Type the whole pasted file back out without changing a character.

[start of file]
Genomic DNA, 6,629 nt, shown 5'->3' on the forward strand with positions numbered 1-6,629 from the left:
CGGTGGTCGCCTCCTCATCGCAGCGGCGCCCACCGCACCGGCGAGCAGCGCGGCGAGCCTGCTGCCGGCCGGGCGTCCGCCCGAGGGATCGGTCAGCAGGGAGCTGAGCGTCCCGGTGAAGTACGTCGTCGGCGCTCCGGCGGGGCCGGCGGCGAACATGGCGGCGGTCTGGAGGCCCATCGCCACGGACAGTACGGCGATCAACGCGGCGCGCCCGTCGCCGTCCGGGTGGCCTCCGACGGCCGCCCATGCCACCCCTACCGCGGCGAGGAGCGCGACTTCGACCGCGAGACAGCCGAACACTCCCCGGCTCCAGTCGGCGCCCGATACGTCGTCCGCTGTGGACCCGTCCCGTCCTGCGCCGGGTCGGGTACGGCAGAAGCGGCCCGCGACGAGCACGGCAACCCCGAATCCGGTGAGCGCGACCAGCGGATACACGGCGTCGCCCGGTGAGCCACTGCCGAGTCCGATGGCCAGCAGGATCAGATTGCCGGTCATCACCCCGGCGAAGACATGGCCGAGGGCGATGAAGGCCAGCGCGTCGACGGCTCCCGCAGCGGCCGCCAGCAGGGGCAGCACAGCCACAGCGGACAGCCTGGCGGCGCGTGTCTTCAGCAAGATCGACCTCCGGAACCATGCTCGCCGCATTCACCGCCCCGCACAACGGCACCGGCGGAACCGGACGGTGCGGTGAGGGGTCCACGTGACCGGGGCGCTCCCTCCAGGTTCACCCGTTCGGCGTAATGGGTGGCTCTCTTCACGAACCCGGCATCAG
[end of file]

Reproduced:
Genomic DNA, 6,629 nt, shown 5'->3' on the forward strand with positions numbered 1-6,629 from the left:
CGGTGGTCGCCTCCTCATCGCAGCGGCGCCCACCGCACCGGCGAGCAGCGCGGCGAGCCTGCTGCCGGCCGGGCGTCCGCCCGAGGGATCGGTCAGCAGGGAGCTGAGCGTCCCGGTGAAGTACGTCGTCGGCGCTCCGGCGGGGCCGGCGGCGAACATGGCGGCGGTCTGGAGGCCCATCGCCACGGACAGTACGGCGATCAACGCGGCGCGCCCGTCGCCGTCCGGGTGGCCTCCGACGGCCGCCCATGCCACCCCTACCGCGGCGAGGAGCGCGACTTCGACCGCGAGACAGCCGAACACTCCCCGGCTCCAGTCGGCGCCCGATACGTCGTCCGCTGTGGACCCGTCCCGTCCTGCGCCGGGTCGGGTACGGCAGAAGCGGCCCGCGACGAGCACGGCAACCCCGAATCCGGTGAGCGCGACCAGCGGATACACGGCGTCGCCCGGTGAGCCACTGCCGAGTCCGATGGCCAGCAGGATCAGATTGCCGGTCATCACCCCGGCGAAGACATGGCCGAGGGCGATGAAGGCCAGCGCGTCGACGGCTCCCGCAGCGGCCGCCAGCAGGGGCAGCACAGCCACAGCGGACAGCCTGGCGGCGCGTGTCTTCAGCAAGATCGACCTCCGGAACCATGCTCGCCGCATTCACCGCCCCGCACAACGGCACCGGCGGAACCGGACGGTGCGGTGAGGGGTCCACGTGACCGGGGCGCTCCCTCCAGGTTCACCCGTTCGGCGTAATGGGTGGCTCTCTTCACGAACCCGGCATCAG